In his blog post Can we kill the music business too? James from songspin.fm has the magic formula to kill the major labels. He says:
In a nutshell, to kill the major label run music industry, startups will need to:
- find great music from people who aren’t assholes
- let people do cool things with that music
- let users share what they create
(Note that in that last quote, the first ‘sue’ link points to Grooveshark)
We are assigned a predetermined amount of weekly uploads to the system and get a small extra bonus if we manage to go above that (not easy).The assignments are assumed as direct orders from the top to the bottom, we don’t just volunteer to “enhance” the Grooveshark database.
All search results are monitored and when something is tagged as “not available”, it get’s queued up to our lists for upload. You have to visualize the database in two general sections: “known” stuff and “undiscovered/indie/underground”. The “known” stuff is taken care internally by uploads. Only for the “undiscovered” stuff are the users involved as explained in some posts above. Practically speaking, there is not much need for users to upload a major label album since we already take care of this on a daily basis.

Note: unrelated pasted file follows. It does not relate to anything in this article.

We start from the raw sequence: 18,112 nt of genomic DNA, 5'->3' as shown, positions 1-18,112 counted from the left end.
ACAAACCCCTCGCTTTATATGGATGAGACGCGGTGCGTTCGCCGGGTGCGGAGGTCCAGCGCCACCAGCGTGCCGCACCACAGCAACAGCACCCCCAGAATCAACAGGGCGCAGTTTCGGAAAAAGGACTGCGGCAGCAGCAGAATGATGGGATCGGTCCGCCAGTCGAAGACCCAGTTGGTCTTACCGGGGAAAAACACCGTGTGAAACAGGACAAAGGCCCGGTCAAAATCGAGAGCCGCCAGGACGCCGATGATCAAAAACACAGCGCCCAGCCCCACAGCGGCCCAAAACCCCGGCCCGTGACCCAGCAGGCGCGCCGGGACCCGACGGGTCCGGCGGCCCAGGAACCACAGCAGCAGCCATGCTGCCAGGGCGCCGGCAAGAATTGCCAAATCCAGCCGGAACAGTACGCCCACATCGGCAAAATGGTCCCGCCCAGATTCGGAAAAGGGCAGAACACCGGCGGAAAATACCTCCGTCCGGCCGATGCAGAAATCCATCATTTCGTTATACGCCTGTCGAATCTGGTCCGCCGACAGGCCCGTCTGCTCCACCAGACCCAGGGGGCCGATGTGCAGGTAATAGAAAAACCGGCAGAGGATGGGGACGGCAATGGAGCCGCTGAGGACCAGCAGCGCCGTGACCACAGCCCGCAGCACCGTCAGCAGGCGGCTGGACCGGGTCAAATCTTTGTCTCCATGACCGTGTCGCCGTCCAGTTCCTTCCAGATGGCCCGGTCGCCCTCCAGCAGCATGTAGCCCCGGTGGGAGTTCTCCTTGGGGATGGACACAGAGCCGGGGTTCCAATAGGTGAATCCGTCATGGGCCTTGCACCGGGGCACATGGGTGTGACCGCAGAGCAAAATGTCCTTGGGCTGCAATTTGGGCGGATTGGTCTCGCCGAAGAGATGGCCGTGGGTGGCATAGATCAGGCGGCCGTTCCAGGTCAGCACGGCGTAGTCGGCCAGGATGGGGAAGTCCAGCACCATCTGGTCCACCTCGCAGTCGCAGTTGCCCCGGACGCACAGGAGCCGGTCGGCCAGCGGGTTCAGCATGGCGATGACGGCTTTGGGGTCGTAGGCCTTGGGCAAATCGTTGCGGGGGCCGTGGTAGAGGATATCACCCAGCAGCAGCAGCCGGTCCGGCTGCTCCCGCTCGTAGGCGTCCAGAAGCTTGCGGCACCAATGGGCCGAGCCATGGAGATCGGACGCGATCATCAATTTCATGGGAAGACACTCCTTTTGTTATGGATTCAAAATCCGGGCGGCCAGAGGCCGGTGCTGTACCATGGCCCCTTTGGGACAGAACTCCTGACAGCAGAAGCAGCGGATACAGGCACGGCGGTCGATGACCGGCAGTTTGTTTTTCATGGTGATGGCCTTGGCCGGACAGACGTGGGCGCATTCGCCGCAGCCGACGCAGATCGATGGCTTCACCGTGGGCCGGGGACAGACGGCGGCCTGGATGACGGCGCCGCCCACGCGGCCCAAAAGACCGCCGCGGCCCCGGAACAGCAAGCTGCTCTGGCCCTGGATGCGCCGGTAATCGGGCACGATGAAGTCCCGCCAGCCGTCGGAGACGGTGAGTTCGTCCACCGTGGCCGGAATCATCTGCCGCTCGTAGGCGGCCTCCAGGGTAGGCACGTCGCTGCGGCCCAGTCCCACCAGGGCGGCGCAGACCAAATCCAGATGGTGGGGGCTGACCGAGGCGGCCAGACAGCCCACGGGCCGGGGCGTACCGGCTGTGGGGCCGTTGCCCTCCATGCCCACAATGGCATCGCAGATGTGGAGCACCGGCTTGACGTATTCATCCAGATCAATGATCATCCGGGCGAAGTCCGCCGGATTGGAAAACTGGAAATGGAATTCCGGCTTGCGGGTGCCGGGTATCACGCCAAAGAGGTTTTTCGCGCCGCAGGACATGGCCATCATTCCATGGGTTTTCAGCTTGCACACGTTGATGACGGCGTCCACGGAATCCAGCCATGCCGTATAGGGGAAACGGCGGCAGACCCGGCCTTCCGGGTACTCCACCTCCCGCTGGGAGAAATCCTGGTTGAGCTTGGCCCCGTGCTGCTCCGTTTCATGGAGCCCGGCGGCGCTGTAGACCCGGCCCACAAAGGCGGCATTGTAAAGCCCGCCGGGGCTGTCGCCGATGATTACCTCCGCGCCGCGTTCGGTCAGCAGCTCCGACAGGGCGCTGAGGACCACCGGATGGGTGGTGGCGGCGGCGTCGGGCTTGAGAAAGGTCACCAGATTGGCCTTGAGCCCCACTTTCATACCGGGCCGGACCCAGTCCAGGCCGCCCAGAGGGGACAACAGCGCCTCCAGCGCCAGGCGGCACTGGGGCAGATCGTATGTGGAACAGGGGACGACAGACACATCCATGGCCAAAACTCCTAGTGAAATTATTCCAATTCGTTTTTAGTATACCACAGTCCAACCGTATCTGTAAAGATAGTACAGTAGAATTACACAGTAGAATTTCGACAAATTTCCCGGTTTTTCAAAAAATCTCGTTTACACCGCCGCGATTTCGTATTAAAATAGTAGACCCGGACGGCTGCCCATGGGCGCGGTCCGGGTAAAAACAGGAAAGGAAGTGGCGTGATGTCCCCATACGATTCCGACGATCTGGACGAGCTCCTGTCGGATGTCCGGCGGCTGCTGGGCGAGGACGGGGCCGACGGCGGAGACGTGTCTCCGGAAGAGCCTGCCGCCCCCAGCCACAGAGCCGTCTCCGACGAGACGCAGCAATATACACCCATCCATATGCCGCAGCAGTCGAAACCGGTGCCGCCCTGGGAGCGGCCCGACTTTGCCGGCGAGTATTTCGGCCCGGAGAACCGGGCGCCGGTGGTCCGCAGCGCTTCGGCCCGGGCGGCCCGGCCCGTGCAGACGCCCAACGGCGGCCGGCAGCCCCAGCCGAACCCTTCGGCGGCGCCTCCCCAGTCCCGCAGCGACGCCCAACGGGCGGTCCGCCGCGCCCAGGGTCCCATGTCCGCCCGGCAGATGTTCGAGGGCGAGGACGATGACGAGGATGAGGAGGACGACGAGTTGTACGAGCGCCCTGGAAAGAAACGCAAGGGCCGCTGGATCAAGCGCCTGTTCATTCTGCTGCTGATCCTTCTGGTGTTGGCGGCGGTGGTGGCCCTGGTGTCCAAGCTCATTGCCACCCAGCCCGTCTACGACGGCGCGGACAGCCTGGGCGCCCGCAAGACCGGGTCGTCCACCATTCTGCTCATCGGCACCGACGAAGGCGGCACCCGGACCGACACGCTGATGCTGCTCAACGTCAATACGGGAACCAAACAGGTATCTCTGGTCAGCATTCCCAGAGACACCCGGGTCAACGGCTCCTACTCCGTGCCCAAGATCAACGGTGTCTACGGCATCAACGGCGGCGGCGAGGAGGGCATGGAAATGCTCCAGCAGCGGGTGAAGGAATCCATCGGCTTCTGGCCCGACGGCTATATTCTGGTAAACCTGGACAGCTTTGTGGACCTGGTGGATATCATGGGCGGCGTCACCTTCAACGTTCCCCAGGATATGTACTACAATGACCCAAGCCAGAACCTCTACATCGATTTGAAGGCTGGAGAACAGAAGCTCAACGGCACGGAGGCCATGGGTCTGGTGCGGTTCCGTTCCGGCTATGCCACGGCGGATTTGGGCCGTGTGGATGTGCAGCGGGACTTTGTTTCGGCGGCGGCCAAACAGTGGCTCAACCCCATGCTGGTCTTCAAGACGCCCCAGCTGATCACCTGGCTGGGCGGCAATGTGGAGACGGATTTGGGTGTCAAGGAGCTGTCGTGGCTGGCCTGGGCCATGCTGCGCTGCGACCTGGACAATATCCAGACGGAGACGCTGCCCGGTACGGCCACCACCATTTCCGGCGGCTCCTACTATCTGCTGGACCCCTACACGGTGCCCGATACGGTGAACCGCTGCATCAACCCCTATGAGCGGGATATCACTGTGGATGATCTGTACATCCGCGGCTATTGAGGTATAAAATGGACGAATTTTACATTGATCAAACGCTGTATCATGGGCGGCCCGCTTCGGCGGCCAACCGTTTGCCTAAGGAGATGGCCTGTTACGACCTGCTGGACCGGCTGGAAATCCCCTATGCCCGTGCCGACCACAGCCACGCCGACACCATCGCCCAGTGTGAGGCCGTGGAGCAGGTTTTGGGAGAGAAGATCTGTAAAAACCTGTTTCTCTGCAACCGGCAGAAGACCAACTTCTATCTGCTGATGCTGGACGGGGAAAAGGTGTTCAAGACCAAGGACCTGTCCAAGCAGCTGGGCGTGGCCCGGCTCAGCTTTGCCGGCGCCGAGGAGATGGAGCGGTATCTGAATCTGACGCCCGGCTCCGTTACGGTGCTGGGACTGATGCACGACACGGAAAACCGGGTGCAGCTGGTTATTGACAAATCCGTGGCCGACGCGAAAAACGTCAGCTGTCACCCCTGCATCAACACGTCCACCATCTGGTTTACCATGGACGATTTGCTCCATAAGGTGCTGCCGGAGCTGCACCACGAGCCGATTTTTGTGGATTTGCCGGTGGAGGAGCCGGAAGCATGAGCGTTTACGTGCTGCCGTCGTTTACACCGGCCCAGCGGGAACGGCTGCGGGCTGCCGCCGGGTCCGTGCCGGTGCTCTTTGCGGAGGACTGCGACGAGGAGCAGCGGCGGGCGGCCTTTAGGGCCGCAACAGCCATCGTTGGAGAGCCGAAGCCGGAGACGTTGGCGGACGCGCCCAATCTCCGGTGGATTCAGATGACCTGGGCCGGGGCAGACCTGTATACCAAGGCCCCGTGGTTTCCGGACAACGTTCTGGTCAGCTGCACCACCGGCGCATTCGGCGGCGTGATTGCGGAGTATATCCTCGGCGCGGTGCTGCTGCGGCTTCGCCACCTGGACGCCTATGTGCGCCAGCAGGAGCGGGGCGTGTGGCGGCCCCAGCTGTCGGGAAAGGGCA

Are the above legal, or ethical? Of course not. Don’t reply to give me a lecture. I know. But if the labels and their lawyers can’t figure out how to stop it, then I don’t feel bad for having a job. It’s tough times.
Why am I disclosing all this? Well, I have been here a while and I don’t like the attitude that the administration has acquired against the artists. They are the enemy. They are the threat. The things that are said internally about them would make you very very angry. Interns are promised getting a foot in the music industry, only to hear these people cursing and bad mouthing the whole industry all day long, to the point where you wonder what would happen if Grooveshark get’s hacked by Anonymous one day and all the emails leak on some torrent or something.
James may be right – that a big part of the future of music is letting developers do cool things with music, but holding up Grooveshark as an example of a music startup is a mistake. What Grooveshark is doing isn’t cool. It isn’t something that developers should emulate. James called those that sue Grooveshark assholes, but from my vantage point he got it exactly ass-backwards.